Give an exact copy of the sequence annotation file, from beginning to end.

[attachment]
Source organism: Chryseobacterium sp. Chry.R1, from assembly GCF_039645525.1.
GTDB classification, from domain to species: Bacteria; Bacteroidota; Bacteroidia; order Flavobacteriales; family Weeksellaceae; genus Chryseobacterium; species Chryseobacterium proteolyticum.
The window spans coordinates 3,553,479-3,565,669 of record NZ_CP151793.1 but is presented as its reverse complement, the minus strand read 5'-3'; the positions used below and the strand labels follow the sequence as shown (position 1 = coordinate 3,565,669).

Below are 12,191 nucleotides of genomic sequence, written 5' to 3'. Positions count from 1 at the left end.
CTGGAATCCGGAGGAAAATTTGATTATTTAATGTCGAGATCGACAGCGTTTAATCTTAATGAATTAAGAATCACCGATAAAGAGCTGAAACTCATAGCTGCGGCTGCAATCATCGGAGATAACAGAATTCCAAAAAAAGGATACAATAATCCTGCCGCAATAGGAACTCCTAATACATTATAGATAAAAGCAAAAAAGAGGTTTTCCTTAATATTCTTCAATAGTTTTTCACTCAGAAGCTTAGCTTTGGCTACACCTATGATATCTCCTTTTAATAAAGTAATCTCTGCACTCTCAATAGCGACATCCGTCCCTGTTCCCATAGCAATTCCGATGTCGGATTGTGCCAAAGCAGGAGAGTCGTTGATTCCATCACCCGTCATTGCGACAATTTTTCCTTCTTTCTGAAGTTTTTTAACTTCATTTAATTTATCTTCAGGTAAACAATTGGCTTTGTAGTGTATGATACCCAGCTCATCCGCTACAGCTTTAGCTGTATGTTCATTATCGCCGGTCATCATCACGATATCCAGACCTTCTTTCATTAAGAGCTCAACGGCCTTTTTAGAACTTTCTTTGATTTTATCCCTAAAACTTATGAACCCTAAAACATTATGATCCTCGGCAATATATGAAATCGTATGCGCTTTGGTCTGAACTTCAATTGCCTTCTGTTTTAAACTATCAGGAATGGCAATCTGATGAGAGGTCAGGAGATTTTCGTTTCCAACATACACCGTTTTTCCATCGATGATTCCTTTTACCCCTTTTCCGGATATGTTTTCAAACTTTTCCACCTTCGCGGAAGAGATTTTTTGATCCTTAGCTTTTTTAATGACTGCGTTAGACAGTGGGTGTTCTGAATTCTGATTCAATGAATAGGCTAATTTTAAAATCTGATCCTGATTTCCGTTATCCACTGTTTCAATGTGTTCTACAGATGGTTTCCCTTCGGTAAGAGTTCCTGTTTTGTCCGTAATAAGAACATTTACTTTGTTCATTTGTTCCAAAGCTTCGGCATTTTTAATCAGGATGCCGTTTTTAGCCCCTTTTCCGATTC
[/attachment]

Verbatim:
Source organism: Chryseobacterium sp. Chry.R1, from assembly GCF_039645525.1.
GTDB classification, from domain to species: Bacteria; Bacteroidota; Bacteroidia; order Flavobacteriales; family Weeksellaceae; genus Chryseobacterium; species Chryseobacterium proteolyticum.
The window spans coordinates 3,553,479-3,565,669 of record NZ_CP151793.1 but is presented as its reverse complement, the minus strand read 5'-3'; the positions used below and the strand labels follow the sequence as shown (position 1 = coordinate 3,565,669).

Below are 12,191 nucleotides of genomic sequence, written 5' to 3'. Positions count from 1 at the left end.
CTGGAATCCGGAGGAAAATTTGATTATTTAATGTCGAGATCGACAGCGTTTAATCTTAATGAATTAAGAATCACCGATAAAGAGCTGAAACTCATAGCTGCGGCTGCAATCATCGGAGATAACAGAATTCCAAAAAAAGGATACAATAATCCTGCCGCAATAGGAACTCCTAATACATTATAGATAAAAGCAAAAAAGAGGTTTTCCTTAATATTCTTCAATAGTTTTTCACTCAGAAGCTTAGCTTTGGCTACACCTATGATATCTCCTTTTAATAAAGTAATCTCTGCACTCTCAATAGCGACATCCGTCCCTGTTCCCATAGCAATTCCGATGTCGGATTGTGCCAAAGCAGGAGAGTCGTTGATTCCATCACCCGTCATTGCGACAATTTTTCCTTCTTTCTGAAGTTTTTTAACTTCATTTAATTTATCTTCAGGTAAACAATTGGCTTTGTAGTGTATGATACCCAGCTCATCCGCTACAGCTTTAGCTGTATGTTCATTATCGCCGGTCATCATCACGATATCCAGACCTTCTTTCATTAAGAGCTCAACGGCCTTTTTAGAACTTTCTTTGATTTTATCCCTAAAACTTATGAACCCTAAAACATTATGATCCTCGGCAATATATGAAATCGTATGCGCTTTGGTCTGAACTTCAATTGCCTTCTGTTTTAAACTATCAGGAATGGCAATCTGATGAGAGGTCAGGAGATTTTCGTTTCCAACATACACCGTTTTTCCATCGATGATTCCTTTTACCCCTTTTCCGGATATGTTTTCAAACTTTTCCACCTTCGCGGAAGAGATTTTTTGATCCTTAGCTTTTTTAATGACTGCGTTAGACAGTGGGTGTTCTGAATTCTGATTCAATGAATAGGCTAATTTTAAAATCTGATCCTGATTTCCGTTATCCACTGTTTCAATGTGTTCTACAGATGGTTTCCCTTCGGTAAGAGTTCCTGTTTTGTCCGTAATAAGAACATTTACTTTGTTCATTTGTTCCAAAGCTTCGGCATTTTTAATCAGGATGCCGTTTTTAGCCCCTTTTCCGATTC